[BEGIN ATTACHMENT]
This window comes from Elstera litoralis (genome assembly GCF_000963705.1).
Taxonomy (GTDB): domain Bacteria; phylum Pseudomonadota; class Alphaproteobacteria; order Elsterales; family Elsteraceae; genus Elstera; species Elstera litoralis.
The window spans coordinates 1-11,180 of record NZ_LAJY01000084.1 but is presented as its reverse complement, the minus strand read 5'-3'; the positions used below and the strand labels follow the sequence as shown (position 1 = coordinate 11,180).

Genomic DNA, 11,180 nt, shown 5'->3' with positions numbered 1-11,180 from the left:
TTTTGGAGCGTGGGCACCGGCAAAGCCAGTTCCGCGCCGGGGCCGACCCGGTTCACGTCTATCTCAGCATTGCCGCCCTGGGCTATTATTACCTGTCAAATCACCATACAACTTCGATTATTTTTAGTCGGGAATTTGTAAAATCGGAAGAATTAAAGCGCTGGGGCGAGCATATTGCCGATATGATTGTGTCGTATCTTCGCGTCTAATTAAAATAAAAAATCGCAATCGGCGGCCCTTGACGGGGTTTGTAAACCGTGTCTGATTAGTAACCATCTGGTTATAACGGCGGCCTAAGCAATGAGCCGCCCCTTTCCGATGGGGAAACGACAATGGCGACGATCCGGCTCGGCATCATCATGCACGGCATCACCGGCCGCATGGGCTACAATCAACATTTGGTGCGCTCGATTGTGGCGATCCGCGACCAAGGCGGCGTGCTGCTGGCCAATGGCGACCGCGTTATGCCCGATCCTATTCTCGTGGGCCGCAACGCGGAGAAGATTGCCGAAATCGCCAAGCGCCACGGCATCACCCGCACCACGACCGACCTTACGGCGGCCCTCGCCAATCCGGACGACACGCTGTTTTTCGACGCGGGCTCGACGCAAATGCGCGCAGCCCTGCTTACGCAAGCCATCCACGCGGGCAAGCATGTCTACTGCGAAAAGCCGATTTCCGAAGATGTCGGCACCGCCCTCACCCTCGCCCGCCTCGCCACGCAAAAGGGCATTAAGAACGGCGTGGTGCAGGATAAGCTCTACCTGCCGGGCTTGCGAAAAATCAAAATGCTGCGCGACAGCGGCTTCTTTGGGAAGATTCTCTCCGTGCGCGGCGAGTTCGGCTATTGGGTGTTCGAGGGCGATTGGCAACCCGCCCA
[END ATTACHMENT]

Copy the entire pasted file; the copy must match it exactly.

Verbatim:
This window comes from Elstera litoralis (genome assembly GCF_000963705.1).
Taxonomy (GTDB): domain Bacteria; phylum Pseudomonadota; class Alphaproteobacteria; order Elsterales; family Elsteraceae; genus Elstera; species Elstera litoralis.
The window spans coordinates 1-11,180 of record NZ_LAJY01000084.1 but is presented as its reverse complement, the minus strand read 5'-3'; the positions used below and the strand labels follow the sequence as shown (position 1 = coordinate 11,180).

Genomic DNA, 11,180 nt, shown 5'->3' with positions numbered 1-11,180 from the left:
TTTTGGAGCGTGGGCACCGGCAAAGCCAGTTCCGCGCCGGGGCCGACCCGGTTCACGTCTATCTCAGCATTGCCGCCCTGGGCTATTATTACCTGTCAAATCACCATACAACTTCGATTATTTTTAGTCGGGAATTTGTAAAATCGGAAGAATTAAAGCGCTGGGGCGAGCATATTGCCGATATGATTGTGTCGTATCTTCGCGTCTAATTAAAATAAAAAATCGCAATCGGCGGCCCTTGACGGGGTTTGTAAACCGTGTCTGATTAGTAACCATCTGGTTATAACGGCGGCCTAAGCAATGAGCCGCCCCTTTCCGATGGGGAAACGACAATGGCGACGATCCGGCTCGGCATCATCATGCACGGCATCACCGGCCGCATGGGCTACAATCAACATTTGGTGCGCTCGATTGTGGCGATCCGCGACCAAGGCGGCGTGCTGCTGGCCAATGGCGACCGCGTTATGCCCGATCCTATTCTCGTGGGCCGCAACGCGGAGAAGATTGCCGAAATCGCCAAGCGCCACGGCATCACCCGCACCACGACCGACCTTACGGCGGCCCTCGCCAATCCGGACGACACGCTGTTTTTCGACGCGGGCTCGACGCAAATGCGCGCAGCCCTGCTTACGCAAGCCATCCACGCGGGCAAGCATGTCTACTGCGAAAAGCCGATTTCCGAAGATGTCGGCACCGCCCTCACCCTCGCCCGCCTCGCCACGCAAAAGGGCATTAAGAACGGCGTGGTGCAGGATAAGCTCTACCTGCCGGGCTTGCGAAAAATCAAAATGCTGCGCGACAGCGGCTTCTTTGGGAAGATTCTCTCCGTGCGCGGCGAGTTCGGCTATTGGGTGTTCGAGGGCGATTGGCAACCCGCCCA